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HindustanTimes Sat,25 Oct 2014

The Jungle Book 2
Vinayak Chakravorty, PTI
***, May 27, 2003
First Published: 19:42 IST(27/5/2003)
Last Updated: 19:44 IST(27/5/2003)

Cute gets cuter and the animation gets more animated this time. What’s more the kids in the hall are loving it too. And that alone should be music to the ears of Disney bosses, who have clearly got down to the Bare Necessities of churning out a sequel to the classic animation hit, The Jungle Book, 35 years after it was released, with the sole ambition of minting quick moolah.

To call a spade a spade, Jungle Book 2 isn’t a patch on the original, incidentally the last film Walt Disney had personally overseen before his death. But then, for the studio bosses the 35-year gap is perhaps well planned. The generation that grew up watching the original Jungle Book will most likely watch this one anyway, for nostalgia’s sake.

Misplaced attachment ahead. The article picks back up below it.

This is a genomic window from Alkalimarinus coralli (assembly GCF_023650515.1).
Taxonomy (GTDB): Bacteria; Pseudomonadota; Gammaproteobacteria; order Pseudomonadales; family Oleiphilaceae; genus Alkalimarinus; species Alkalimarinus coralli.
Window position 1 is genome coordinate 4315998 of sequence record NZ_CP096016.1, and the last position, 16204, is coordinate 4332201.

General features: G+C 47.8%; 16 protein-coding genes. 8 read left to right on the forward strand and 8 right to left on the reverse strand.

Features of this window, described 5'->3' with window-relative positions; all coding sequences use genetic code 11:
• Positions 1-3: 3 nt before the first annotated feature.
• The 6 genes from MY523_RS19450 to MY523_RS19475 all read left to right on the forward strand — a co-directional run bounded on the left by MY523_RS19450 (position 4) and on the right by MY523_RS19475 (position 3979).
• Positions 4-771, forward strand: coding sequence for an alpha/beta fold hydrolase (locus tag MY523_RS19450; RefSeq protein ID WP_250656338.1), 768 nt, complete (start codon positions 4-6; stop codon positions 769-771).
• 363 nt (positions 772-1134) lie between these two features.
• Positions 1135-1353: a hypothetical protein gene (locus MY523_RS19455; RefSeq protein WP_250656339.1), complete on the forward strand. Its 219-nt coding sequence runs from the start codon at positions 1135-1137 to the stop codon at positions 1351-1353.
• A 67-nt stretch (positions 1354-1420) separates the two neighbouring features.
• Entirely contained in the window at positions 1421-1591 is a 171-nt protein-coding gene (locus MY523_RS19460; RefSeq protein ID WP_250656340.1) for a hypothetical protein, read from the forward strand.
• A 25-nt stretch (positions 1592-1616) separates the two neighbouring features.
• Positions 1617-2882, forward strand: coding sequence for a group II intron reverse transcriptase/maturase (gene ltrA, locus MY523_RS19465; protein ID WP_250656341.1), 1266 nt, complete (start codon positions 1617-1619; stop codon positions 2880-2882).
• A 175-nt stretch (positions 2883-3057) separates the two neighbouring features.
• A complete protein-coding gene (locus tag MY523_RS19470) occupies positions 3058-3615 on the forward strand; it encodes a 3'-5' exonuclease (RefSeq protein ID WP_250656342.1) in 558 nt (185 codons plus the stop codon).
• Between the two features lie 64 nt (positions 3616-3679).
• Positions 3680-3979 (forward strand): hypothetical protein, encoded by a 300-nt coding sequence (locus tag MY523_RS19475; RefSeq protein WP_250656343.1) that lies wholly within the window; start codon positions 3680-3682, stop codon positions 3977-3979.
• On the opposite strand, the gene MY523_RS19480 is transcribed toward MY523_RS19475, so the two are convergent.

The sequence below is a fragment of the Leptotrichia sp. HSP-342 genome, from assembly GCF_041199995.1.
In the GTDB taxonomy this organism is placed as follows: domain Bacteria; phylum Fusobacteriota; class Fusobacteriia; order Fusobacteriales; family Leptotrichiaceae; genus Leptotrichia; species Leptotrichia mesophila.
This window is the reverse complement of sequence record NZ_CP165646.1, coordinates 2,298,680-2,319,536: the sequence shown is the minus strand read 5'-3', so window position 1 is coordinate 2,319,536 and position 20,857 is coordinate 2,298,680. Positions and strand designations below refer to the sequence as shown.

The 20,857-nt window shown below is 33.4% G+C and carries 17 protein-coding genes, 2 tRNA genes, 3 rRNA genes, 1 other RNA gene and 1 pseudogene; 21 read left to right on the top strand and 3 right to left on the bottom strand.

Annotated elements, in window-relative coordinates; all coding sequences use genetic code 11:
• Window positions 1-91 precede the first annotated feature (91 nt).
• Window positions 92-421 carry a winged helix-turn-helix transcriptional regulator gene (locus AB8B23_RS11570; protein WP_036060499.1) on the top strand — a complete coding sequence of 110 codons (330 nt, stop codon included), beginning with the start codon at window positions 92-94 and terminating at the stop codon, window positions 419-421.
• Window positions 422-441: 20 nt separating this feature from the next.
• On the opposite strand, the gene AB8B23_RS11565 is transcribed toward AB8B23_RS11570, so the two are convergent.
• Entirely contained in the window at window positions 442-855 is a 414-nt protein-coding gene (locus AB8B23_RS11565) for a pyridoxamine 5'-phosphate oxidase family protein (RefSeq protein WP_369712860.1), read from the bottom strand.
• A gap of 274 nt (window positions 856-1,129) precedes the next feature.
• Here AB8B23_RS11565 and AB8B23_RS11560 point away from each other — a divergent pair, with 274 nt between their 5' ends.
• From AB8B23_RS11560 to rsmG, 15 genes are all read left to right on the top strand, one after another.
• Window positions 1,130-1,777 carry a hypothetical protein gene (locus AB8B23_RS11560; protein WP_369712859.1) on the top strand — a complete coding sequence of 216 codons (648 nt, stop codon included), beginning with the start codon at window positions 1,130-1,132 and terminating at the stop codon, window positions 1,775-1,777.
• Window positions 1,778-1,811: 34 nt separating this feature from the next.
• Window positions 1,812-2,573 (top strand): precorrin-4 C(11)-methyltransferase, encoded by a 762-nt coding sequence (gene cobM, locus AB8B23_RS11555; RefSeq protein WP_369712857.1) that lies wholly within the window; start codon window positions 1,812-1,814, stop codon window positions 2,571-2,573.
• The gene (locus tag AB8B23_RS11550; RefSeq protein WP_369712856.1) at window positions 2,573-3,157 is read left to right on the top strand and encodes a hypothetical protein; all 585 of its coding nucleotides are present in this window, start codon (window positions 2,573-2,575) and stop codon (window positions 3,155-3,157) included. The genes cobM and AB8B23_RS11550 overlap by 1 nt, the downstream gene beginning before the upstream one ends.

And those who grew up in the ’90s, watching Mowgli’s antics in the enjoyable TV serial that DD screened then would perhaps like to check out The Jungle Book 2, just out of curiosity. And yes, the release coinciding with the summer vacation here, it’s just perfectly timed for the little ones.

Debutant director Steve Trenbirth picks up the story where the original left it. Mowgli is living the ‘man village’ with his adoptive parents, but he still misses the jungle. When Baloo comes visiting Mowgli in the village, the Man-Cub decides to visit the jungle for some fun. His friend Shanti and her little brother Ranjan follow him into the jungle to rescue him, fearing Mowgli might be lost.

Of course, Shere Khan’s still on the prowl. As the adventure rolls, Mowgli must make a decision – whether he wants a laidback life with Baloo in the jungle or return to human civilisation.

The problem with The Jungle Book 2 is that the story hardly has any interesting spin. Sweet toons and sweeter punchlines can, after all, hold your interest thus far and no further. A reason why, despite just being 72 minutes in length, the film seems to trundle at a pace slower than Colonel Haathi.

Pity, because Rudyard Kipling left a landmine for Disney to rehash. 


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